MCAS changes don’t go far enough

MCAS changes don’t go far enough

The following statement was released by MTA President Merrie Najimy on today’s announced changes to MCAS administration.

Changes to the administration of MCAS tests announced today are a step in the right direction, but they fall far short of what the MTA and all the other major education groups in the state are calling for this year — canceling the tests altogether.

Instead of just ending the MCAS graduation requirement for this year’s juniors as well as seniors, the MTA is urging the Legislature to abolish the requirement, as all but 11 states have done.

In addition, parents and guardians should be informed of their right to opt their children out of high-stakes standardized testing. While federal and state officials have decided that the tests must be administered, there is nothing in state law that requires students in grades three to eight to take them. Local education officials should inform families of their opt-out rights, and pledge to give non-tested students meaningful activities to do during the testing periods.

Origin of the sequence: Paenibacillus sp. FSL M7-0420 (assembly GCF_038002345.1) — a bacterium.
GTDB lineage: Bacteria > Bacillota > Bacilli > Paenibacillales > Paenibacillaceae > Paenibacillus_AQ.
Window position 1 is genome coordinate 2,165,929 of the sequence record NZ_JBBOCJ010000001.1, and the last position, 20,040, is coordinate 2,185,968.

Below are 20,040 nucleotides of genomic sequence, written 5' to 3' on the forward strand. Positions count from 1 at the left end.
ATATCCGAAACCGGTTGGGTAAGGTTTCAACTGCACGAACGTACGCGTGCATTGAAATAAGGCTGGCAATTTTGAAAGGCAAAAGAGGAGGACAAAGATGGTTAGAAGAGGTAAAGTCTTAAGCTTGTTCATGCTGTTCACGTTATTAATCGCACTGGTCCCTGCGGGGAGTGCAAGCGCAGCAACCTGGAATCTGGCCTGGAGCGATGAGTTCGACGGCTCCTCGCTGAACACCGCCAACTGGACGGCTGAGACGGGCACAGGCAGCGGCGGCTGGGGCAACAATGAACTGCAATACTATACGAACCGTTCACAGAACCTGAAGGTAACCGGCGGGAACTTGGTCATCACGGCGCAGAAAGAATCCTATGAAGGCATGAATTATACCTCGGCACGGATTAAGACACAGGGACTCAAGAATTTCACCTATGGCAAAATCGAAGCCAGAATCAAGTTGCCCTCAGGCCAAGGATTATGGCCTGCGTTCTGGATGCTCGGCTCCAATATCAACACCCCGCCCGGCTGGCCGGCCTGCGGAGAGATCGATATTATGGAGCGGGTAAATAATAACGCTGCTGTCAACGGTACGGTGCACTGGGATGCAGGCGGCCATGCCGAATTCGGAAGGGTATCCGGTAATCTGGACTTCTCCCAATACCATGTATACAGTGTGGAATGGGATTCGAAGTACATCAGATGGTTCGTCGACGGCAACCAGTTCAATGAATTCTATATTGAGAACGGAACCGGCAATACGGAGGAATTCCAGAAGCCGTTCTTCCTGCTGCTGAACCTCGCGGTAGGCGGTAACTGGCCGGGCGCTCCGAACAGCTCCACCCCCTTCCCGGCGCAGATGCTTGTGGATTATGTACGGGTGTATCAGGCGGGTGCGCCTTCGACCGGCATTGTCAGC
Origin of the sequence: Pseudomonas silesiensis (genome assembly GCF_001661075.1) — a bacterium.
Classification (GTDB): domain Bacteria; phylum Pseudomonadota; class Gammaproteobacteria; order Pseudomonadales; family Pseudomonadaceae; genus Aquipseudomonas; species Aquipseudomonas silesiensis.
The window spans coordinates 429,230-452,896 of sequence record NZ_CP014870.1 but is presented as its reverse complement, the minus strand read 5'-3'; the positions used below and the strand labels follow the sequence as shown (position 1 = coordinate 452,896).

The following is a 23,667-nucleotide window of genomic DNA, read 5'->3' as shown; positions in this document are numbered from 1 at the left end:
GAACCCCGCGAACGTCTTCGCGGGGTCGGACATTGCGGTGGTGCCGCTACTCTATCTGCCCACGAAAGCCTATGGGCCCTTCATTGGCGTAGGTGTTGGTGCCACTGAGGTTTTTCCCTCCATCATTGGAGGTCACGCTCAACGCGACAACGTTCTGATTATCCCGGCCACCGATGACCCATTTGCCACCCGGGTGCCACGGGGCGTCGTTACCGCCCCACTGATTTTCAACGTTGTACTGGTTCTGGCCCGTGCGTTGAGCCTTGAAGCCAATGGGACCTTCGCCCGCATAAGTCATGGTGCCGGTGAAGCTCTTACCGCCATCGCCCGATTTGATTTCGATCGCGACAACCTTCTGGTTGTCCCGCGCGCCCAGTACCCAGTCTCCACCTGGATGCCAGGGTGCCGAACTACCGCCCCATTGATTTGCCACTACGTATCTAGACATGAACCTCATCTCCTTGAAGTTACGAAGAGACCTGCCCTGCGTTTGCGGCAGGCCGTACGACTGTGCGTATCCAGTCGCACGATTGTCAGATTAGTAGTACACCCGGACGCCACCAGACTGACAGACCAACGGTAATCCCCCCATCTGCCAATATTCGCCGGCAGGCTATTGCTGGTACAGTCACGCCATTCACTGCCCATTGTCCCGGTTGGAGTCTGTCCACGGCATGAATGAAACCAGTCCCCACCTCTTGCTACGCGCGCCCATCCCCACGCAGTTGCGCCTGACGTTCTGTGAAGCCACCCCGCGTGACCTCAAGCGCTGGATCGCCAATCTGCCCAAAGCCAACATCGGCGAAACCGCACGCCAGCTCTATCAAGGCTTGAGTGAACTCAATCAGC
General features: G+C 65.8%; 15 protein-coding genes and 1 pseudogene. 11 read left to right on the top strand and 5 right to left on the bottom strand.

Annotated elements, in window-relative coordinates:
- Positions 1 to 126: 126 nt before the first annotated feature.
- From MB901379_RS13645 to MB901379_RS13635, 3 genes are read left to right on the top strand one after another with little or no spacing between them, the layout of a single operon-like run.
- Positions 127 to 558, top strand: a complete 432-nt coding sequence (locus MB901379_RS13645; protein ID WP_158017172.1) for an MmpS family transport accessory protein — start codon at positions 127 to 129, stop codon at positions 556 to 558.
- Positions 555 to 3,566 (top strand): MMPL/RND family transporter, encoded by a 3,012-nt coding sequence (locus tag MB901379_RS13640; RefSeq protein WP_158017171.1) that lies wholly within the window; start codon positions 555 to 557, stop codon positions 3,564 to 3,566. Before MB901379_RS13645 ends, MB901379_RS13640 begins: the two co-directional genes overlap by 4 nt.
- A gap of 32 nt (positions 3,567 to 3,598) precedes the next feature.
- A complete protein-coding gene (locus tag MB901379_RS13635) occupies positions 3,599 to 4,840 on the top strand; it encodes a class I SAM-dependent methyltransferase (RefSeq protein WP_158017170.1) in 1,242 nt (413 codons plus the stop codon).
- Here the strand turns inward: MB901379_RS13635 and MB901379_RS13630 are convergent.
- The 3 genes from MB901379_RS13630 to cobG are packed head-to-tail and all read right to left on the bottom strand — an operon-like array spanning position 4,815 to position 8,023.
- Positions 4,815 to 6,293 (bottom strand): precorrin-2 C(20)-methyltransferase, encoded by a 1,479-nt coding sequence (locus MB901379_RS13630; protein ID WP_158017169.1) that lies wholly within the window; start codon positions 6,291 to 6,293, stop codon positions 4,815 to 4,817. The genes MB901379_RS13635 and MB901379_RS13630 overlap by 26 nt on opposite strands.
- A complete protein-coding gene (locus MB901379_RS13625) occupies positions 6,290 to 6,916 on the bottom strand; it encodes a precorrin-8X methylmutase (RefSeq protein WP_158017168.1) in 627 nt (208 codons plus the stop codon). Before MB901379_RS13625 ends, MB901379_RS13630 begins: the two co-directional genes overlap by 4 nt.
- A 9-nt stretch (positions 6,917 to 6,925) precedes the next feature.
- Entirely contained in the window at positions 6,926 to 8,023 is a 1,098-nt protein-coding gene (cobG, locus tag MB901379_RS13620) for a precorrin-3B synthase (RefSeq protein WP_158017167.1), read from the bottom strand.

Administering the MCAS tests this year would be nothing but a bureaucratic exercise in compliance that would take time and resources away from teaching and supporting students. It would add stress to an already disrupted year without providing educators or parents with any valid or useful information.

We wholeheartedly agree with Richard Carranza, former chancellor of the New York City Public Schools, who said in February, “So as an educator, I would say to parents, there is an opt-out and if there is ever a time for parents to consider whether that opt-out makes sense for you, this is the time.”